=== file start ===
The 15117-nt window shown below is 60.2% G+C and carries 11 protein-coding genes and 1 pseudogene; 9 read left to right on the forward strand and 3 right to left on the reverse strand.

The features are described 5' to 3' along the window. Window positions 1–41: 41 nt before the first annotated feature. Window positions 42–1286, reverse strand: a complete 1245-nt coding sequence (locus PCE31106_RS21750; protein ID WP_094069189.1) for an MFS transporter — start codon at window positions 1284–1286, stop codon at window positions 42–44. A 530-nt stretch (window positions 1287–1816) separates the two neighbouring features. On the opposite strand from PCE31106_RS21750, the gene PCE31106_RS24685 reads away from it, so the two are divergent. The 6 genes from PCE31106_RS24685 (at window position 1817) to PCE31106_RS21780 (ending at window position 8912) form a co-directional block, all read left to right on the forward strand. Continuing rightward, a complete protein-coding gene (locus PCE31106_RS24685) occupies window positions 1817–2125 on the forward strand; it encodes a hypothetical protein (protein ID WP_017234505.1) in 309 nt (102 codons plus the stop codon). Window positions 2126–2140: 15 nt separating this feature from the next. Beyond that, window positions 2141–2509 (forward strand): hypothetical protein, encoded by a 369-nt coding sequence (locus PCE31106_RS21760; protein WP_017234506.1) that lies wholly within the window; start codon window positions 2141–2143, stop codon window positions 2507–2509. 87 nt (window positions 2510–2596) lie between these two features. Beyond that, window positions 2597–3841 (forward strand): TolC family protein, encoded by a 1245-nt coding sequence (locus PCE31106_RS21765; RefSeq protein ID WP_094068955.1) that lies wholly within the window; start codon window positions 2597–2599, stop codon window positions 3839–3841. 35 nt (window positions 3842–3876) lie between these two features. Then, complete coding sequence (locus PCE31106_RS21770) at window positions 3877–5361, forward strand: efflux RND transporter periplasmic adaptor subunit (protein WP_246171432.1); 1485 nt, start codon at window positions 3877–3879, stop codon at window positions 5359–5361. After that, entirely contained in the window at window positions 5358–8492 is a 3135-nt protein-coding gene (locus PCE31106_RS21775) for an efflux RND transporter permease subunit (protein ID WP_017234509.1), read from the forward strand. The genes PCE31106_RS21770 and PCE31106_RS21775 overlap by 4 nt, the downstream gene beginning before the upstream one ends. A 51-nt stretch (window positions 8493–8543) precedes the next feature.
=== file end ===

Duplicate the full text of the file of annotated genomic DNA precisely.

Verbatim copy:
The 15117-nt window shown below is 60.2% G+C and carries 11 protein-coding genes and 1 pseudogene; 9 read left to right on the forward strand and 3 right to left on the reverse strand.

The features are described 5' to 3' along the window. Window positions 1–41: 41 nt before the first annotated feature. Window positions 42–1286, reverse strand: a complete 1245-nt coding sequence (locus PCE31106_RS21750; protein ID WP_094069189.1) for an MFS transporter — start codon at window positions 1284–1286, stop codon at window positions 42–44. A 530-nt stretch (window positions 1287–1816) separates the two neighbouring features. On the opposite strand from PCE31106_RS21750, the gene PCE31106_RS24685 reads away from it, so the two are divergent. The 6 genes from PCE31106_RS24685 (at window position 1817) to PCE31106_RS21780 (ending at window position 8912) form a co-directional block, all read left to right on the forward strand. Continuing rightward, a complete protein-coding gene (locus PCE31106_RS24685) occupies window positions 1817–2125 on the forward strand; it encodes a hypothetical protein (protein ID WP_017234505.1) in 309 nt (102 codons plus the stop codon). Window positions 2126–2140: 15 nt separating this feature from the next. Beyond that, window positions 2141–2509 (forward strand): hypothetical protein, encoded by a 369-nt coding sequence (locus PCE31106_RS21760; protein WP_017234506.1) that lies wholly within the window; start codon window positions 2141–2143, stop codon window positions 2507–2509. 87 nt (window positions 2510–2596) lie between these two features. Beyond that, window positions 2597–3841 (forward strand): TolC family protein, encoded by a 1245-nt coding sequence (locus PCE31106_RS21765; RefSeq protein ID WP_094068955.1) that lies wholly within the window; start codon window positions 2597–2599, stop codon window positions 3839–3841. 35 nt (window positions 3842–3876) lie between these two features. Then, complete coding sequence (locus PCE31106_RS21770) at window positions 3877–5361, forward strand: efflux RND transporter periplasmic adaptor subunit (protein WP_246171432.1); 1485 nt, start codon at window positions 3877–3879, stop codon at window positions 5359–5361. After that, entirely contained in the window at window positions 5358–8492 is a 3135-nt protein-coding gene (locus PCE31106_RS21775) for an efflux RND transporter permease subunit (protein ID WP_017234509.1), read from the forward strand. The genes PCE31106_RS21770 and PCE31106_RS21775 overlap by 4 nt, the downstream gene beginning before the upstream one ends. A 51-nt stretch (window positions 8493–8543) precedes the next feature.